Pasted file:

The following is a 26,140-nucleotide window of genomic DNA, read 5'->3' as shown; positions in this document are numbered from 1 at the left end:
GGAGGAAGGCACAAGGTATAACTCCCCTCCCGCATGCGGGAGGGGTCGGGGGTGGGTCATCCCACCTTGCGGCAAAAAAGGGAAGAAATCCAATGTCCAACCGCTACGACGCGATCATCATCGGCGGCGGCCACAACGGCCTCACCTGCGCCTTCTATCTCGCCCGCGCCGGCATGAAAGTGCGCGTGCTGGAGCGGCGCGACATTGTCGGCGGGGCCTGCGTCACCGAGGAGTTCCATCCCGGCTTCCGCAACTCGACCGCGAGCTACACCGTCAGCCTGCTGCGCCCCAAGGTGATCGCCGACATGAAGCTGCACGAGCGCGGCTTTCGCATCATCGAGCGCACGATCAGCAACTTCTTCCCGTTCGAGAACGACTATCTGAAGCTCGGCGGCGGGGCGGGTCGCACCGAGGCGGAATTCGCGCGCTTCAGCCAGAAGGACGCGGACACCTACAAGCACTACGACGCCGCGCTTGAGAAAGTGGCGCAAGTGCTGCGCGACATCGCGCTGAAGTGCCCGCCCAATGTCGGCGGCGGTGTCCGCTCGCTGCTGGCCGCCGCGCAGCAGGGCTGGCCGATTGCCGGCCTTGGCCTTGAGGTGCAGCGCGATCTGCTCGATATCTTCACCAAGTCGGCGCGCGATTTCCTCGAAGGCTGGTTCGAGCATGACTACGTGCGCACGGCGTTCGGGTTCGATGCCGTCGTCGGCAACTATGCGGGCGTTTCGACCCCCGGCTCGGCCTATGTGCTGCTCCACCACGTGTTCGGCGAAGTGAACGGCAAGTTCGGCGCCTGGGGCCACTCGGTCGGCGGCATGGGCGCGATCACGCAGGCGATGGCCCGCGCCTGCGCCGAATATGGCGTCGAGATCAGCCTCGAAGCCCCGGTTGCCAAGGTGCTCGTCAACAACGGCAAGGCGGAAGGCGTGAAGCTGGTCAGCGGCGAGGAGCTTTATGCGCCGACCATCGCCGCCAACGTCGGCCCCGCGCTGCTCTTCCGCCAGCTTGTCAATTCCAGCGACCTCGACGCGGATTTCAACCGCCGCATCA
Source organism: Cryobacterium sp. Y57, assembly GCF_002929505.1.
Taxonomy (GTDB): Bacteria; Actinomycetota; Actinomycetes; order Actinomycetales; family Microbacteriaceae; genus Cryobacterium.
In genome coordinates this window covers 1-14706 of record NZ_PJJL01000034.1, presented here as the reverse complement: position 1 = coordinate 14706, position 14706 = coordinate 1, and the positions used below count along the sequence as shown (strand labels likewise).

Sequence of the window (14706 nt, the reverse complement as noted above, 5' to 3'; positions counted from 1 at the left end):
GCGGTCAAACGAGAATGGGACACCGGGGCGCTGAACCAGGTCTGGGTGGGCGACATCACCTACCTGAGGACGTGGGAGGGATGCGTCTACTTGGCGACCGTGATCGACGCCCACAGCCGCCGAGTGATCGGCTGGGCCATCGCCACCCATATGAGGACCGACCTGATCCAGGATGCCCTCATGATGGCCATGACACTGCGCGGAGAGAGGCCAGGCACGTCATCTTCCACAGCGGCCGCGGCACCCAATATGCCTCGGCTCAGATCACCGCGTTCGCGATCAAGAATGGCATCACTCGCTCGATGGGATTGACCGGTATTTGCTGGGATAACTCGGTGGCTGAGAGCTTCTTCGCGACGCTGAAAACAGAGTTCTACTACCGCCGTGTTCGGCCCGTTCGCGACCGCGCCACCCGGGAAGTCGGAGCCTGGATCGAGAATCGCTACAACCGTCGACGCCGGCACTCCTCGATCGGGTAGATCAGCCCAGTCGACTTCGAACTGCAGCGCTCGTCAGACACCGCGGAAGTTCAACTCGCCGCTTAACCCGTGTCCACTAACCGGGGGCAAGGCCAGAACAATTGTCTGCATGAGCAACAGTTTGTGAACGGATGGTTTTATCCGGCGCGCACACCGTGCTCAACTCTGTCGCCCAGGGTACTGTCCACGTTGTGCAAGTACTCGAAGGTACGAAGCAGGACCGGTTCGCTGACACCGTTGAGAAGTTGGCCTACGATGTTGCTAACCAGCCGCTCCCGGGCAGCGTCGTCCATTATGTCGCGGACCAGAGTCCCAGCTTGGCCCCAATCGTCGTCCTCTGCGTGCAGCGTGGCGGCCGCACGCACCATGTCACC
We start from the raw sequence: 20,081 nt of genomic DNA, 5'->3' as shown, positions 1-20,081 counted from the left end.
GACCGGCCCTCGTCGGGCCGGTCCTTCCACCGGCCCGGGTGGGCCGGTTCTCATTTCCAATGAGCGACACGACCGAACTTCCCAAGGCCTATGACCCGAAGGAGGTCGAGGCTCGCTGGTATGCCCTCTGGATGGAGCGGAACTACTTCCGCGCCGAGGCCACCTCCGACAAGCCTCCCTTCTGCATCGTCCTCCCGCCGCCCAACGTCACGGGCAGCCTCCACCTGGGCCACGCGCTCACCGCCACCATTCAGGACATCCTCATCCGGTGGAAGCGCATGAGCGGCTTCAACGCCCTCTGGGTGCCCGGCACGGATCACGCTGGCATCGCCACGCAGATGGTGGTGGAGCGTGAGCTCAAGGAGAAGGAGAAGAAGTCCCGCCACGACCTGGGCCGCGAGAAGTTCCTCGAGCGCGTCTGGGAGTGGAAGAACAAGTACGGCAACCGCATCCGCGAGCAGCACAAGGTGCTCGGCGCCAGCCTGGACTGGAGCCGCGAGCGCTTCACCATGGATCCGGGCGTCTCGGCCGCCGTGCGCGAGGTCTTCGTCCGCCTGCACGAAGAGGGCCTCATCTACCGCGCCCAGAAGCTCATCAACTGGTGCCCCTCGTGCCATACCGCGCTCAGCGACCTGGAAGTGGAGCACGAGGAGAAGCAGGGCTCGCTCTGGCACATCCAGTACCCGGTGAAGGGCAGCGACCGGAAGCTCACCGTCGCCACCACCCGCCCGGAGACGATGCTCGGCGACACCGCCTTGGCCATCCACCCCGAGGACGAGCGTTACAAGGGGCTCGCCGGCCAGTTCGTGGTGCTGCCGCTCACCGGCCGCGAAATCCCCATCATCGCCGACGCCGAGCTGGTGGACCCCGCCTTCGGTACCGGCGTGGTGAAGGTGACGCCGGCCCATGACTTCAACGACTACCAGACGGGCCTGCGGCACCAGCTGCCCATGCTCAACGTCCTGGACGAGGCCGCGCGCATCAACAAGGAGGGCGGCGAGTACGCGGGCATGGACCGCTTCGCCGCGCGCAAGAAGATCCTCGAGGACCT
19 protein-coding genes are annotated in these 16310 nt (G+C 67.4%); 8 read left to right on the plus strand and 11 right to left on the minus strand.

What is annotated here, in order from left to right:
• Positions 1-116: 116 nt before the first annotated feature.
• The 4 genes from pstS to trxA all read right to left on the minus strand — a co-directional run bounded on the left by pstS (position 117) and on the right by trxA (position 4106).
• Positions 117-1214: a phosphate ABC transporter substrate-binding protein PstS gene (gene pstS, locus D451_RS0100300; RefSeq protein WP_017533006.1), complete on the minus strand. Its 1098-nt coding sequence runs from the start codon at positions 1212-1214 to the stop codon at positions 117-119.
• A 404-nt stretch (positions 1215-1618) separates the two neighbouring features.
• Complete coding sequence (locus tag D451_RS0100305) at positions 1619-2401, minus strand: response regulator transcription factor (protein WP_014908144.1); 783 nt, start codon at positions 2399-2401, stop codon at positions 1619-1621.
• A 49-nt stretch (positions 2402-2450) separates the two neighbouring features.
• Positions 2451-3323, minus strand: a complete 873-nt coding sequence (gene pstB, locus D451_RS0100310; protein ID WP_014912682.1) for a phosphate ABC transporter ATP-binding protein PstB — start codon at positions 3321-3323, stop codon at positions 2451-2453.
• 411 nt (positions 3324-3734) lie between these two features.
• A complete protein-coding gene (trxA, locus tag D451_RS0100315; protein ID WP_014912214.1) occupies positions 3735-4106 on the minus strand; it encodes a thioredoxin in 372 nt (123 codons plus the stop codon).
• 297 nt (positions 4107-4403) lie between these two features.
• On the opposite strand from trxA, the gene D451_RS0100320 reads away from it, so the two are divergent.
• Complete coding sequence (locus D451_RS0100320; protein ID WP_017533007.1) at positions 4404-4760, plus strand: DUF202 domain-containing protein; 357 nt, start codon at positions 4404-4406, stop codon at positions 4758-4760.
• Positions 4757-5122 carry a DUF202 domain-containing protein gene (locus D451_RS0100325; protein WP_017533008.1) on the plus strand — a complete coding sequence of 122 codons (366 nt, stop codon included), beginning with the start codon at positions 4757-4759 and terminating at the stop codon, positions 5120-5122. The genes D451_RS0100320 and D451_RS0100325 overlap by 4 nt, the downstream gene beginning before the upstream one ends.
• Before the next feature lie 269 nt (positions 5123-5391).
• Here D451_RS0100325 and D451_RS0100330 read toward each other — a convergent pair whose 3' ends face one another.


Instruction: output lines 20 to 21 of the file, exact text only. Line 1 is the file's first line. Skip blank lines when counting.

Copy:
• A complete protein-coding gene (trxA, locus tag D451_RS0100315; protein ID WP_014912214.1) occupies positions 3735-4106 on the minus strand; it encodes a thioredoxin in 372 nt (123 codons plus the stop codon).
• 297 nt (positions 4107-4403) lie between these two features.